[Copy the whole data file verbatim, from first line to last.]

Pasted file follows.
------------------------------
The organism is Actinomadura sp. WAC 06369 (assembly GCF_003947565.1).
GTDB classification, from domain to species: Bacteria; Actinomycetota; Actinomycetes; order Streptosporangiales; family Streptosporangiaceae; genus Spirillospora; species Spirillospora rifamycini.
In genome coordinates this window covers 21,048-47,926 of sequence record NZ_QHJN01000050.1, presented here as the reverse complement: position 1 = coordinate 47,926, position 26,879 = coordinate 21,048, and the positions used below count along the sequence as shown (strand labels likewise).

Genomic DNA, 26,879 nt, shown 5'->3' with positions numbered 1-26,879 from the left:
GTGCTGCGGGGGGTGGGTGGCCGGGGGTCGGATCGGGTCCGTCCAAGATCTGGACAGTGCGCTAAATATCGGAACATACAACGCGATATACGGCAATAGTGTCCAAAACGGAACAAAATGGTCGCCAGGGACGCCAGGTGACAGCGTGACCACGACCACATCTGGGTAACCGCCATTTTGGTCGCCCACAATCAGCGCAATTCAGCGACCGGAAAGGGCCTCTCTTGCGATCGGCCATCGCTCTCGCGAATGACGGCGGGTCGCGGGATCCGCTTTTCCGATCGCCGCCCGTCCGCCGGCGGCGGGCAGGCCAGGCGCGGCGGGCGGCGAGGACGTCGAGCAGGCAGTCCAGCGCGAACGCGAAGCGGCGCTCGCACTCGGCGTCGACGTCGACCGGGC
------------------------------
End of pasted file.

The organism is Actinomadura sp. WAC 06369 (assembly GCF_003947565.1).
GTDB classification, from domain to species: Bacteria; Actinomycetota; Actinomycetes; order Streptosporangiales; family Streptosporangiaceae; genus Spirillospora; species Spirillospora rifamycini.
In genome coordinates this window covers 21,048-47,926 of sequence record NZ_QHJN01000050.1, presented here as the reverse complement: position 1 = coordinate 47,926, position 26,879 = coordinate 21,048, and the positions used below count along the sequence as shown (strand labels likewise).

Genomic DNA, 26,879 nt, shown 5'->3' with positions numbered 1-26,879 from the left:
GTGCTGCGGGGGGTGGGTGGCCGGGGGTCGGATCGGGTCCGTCCAAGATCTGGACAGTGCGCTAAATATCGGAACATACAACGCGATATACGGCAATAGTGTCCAAAACGGAACAAAATGGTCGCCAGGGACGCCAGGTGACAGCGTGACCACGACCACATCTGGGTAACCGCCATTTTGGTCGCCCACAATCAGCGCAATTCAGCGACCGGAAAGGGCCTCTCTTGCGATCGGCCATCGCTCTCGCGAATGACGGCGGGTCGCGGGATCCGCTTTTCCGATCGCCGCCCGTCCGCCGGCGGCGGGCAGGCCAGGCGCGGCGGGCGGCGAGGACGTCGAGCAGGCAGTCCAGCGCGAACGCGAAGCGGCGCTCGCACTCGGCGTCGACGTCGACCGGGC